It was warm and sunny when we landed in London yesterday.
Britain sometimes gets only a few weeks of summer. People rush out into the streets to celebrate, knowing that the very same rose that blooms today may be dying tomorrow.
London is not Baltimore. It is big, wealthy, and full of people speaking many different tongues. They dine in chic restaurants. They fill the bars and parking lots.
After the global financial system was freed from the constraints of real money in 1971…and after London’s financial sector was freed from the constraints of traditional regulation in the ‘Big Bang’ of 1986…wealth came to town.
It flew in on private jets from the Saudi oil fields. It rolled in across the ‘Chunnel’ from continental Europe. It arrived through snail mail from Africa and Asia…or at the speed of light via wire transfer from all over the world.
Wherever it came from, it was welcomed in London. Private banks and money managers took it in, happy to lodge it in their plush offices — for a fee.
And London’s real estate market welcomed its new owners. The rich came from all over the world and bought apartments in the sleek new buildings along the river…or in the old digs of Chelsea or Soho.
Yes, London became the Grand Hotel to the world’s money. And since there was so much new money looking for a place to stay, the town got rich.
It wasn’t always so.
We remember visiting the city in the 1960s…1970s…and 1980s. Hotels were rundown. You had to put a coin into a space heater to warm your toes. The South Bank…now brimming with tourists and traders…was almost a slum.
Now, scarcely a generation later, the city’s skyline has been completely made over.
From our open terrace restaurant on the South Bank, for example, we can’t even see the iconic ‘Gherkin’ building — the symbol of the city’s new growth and financial power, which opened in 2004. It has been obscured by newer, bigger skyscrapers all around it.
We used to work in the old Sea Containers House across from the city; the building with the huge gold balls on the roof.
The Sea Containers House in London
[Click to enlarge]
The inventor of the commercial sea container, Malcolm McLean, had an office on the top floor.
McLean was born in North Carolina. He bought a used truck and started a trucking company as soon as he got out of high school. Later in life, he developed the containerised shipping business that made cheap, globalised trade possible.
Containers could be packed at the factory, then sent by rail or truck to the port where they were quickly stacked up onto ships. When McLean died in 2001, thousands of ships all over the world blew their whistles to mark his funeral.
But wait… We’re supposed to be keeping our eyes on the money.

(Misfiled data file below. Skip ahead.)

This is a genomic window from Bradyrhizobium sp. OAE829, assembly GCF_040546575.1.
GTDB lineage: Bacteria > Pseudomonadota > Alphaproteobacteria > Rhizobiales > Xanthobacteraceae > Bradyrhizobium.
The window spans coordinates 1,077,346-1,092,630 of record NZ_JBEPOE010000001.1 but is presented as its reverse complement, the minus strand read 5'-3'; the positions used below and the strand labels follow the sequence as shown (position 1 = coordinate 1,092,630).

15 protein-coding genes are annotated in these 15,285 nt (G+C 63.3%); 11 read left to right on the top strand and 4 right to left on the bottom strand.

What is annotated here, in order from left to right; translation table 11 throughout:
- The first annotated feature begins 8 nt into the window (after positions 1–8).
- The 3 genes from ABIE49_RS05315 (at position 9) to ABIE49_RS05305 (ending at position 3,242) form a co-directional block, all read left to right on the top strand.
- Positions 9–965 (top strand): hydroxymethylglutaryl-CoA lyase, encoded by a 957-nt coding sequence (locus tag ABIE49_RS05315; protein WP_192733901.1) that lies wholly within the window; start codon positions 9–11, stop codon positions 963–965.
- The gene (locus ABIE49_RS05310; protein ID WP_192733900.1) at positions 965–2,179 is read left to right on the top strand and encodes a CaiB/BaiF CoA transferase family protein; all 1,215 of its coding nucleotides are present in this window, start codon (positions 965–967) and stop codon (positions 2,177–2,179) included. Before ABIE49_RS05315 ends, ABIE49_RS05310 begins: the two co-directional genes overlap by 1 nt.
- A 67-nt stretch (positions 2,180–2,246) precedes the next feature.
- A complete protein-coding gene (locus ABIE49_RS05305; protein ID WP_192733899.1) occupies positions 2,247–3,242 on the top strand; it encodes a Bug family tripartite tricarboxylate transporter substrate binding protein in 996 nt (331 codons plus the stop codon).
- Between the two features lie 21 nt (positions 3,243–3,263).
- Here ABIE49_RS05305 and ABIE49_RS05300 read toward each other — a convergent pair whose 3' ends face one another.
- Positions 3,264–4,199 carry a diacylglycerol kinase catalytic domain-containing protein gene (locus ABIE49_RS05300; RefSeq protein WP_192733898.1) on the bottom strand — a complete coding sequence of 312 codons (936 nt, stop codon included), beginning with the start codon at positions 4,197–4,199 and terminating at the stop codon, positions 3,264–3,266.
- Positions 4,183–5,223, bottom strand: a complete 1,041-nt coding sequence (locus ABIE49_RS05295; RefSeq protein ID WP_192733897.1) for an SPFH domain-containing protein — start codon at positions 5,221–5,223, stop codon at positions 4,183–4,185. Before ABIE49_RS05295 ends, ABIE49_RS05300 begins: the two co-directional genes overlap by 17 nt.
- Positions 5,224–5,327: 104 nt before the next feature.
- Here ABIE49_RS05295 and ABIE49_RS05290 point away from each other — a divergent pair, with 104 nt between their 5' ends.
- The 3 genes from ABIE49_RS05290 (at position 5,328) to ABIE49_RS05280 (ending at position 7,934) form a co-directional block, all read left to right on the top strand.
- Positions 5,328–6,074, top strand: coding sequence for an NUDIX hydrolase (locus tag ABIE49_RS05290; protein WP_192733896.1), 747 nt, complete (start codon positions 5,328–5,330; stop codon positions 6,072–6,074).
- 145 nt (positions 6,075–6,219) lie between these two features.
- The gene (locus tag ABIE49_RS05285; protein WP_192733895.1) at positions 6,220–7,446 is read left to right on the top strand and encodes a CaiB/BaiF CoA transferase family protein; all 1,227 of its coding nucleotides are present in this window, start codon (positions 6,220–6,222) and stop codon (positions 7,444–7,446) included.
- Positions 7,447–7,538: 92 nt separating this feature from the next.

What is happening in the world of money?
Well…the most striking thing is: nothing.
It doesn’t seem to matter what happens. Dysfunction in Washington. Meltdown of the techs. No matter how rough the seas get, the markets glide along…scarcely noticing the storm-tossed waves below.
Remember ‘The Great Moderation’?
That was the title of a speech then-Fed Chairman Ben Bernanke gave in 2004. Thanks to such able guidance by the Fed, he implied, the world’s financial system was calm, stable and safe:
‘One of the most striking features of the economic landscape over the past 20 years or so has been a substantial decline in macroeconomic volatility…
‘Several writers on the topic have dubbed this remarkable decline in the variability of both output and inflation “the Great Moderation.” Similar declines in the volatility of output and inflation occurred at about the same time in other major industrial countries, with the recent exception of Japan, a country that has faced a distinctive set of economic problems in the past decade.
‘Reduced macroeconomic volatility has numerous benefits.’
Well, yes. Bernanke was talking about the economy. But investors got the message. The Fed chairman was not merely describing ‘moderation’. He was promising it.
And so, for the next three years, it was up, up and up for the stock market.
And then, it was down.
The Great Moderation set up investors for the crisis of 2008.
When market volatility — aka price swings — seems to vanish, people feel no need to protect themselves.
They buy without doing research. Or if they are traders, they sell ‘vol’ — confident that whatever heebie-jeebies markets may have suffered in the past, they’ve got nothing to worry about now.
No need to put on hedges. No need to hold some cash just in case. And no need to watch your back. The Fed will watch it for you!
The Great Moderation continued…until it was history.
In 2008, stocks were cut in half…and the entire world’s finances were on the verge of a complete meltdown.
This overdue correction was snuffed by the Fed — led by Mr Moderation himself, Ben Bernanke, who mounted the most immodest rescue effort ever attempted.
The Fed increased its balance sheet eightfold. The world — suckered by lower borrowing rates — added another $80 trillion of new debt.
Mr Bernanke, with conceit bordering on insanity, lauded this act of bumbling vandalism in his book, calling it The Courage to Act.
And now, thanks to continued reckless courage on the part of the European Central Bank and the Bank of Japan — which are both still pumping more cash into the system — we enjoy another period of ‘moderation’.
Volatility is back down to braindead levels. The news hath no sting. Bloomberg:
‘U.S. stocks snapped a two-day slide to close at fresh records as technology shares rebounded from the worst drop of the year… Treasuries were steady as the Federal Reserve policy meeting kicked off.’
Nothing shocks this market. Nothing rocks it. Nothing socks it to it.
Nothing does…that is, until something does.
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